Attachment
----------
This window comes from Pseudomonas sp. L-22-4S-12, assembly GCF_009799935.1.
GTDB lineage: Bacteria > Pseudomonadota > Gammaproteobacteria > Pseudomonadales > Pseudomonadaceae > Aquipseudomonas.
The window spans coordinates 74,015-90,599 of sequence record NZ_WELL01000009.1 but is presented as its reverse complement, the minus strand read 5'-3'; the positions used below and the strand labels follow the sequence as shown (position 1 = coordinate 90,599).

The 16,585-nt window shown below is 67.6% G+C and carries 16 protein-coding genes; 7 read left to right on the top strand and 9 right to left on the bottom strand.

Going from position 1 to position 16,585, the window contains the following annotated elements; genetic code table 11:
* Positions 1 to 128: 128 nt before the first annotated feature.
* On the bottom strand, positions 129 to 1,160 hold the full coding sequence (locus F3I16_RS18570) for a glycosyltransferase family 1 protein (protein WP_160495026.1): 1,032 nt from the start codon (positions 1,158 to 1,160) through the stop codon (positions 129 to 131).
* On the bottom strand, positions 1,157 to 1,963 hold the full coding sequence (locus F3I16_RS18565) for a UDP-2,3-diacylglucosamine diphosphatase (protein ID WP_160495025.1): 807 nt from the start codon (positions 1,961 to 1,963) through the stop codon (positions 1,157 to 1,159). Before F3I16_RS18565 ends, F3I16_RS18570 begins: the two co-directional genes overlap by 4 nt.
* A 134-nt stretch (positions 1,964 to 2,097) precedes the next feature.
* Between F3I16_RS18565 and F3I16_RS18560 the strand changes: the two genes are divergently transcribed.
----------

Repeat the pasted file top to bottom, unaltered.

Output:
This window comes from Pseudomonas sp. L-22-4S-12, assembly GCF_009799935.1.
GTDB lineage: Bacteria > Pseudomonadota > Gammaproteobacteria > Pseudomonadales > Pseudomonadaceae > Aquipseudomonas.
The window spans coordinates 74,015-90,599 of sequence record NZ_WELL01000009.1 but is presented as its reverse complement, the minus strand read 5'-3'; the positions used below and the strand labels follow the sequence as shown (position 1 = coordinate 90,599).

The 16,585-nt window shown below is 67.6% G+C and carries 16 protein-coding genes; 7 read left to right on the top strand and 9 right to left on the bottom strand.

Going from position 1 to position 16,585, the window contains the following annotated elements; genetic code table 11:
* Positions 1 to 128: 128 nt before the first annotated feature.
* On the bottom strand, positions 129 to 1,160 hold the full coding sequence (locus F3I16_RS18570) for a glycosyltransferase family 1 protein (protein WP_160495026.1): 1,032 nt from the start codon (positions 1,158 to 1,160) through the stop codon (positions 129 to 131).
* On the bottom strand, positions 1,157 to 1,963 hold the full coding sequence (locus F3I16_RS18565) for a UDP-2,3-diacylglucosamine diphosphatase (protein ID WP_160495025.1): 807 nt from the start codon (positions 1,961 to 1,963) through the stop codon (positions 1,157 to 1,159). Before F3I16_RS18565 ends, F3I16_RS18570 begins: the two co-directional genes overlap by 4 nt.
* A 134-nt stretch (positions 1,964 to 2,097) precedes the next feature.
* Between F3I16_RS18565 and F3I16_RS18560 the strand changes: the two genes are divergently transcribed.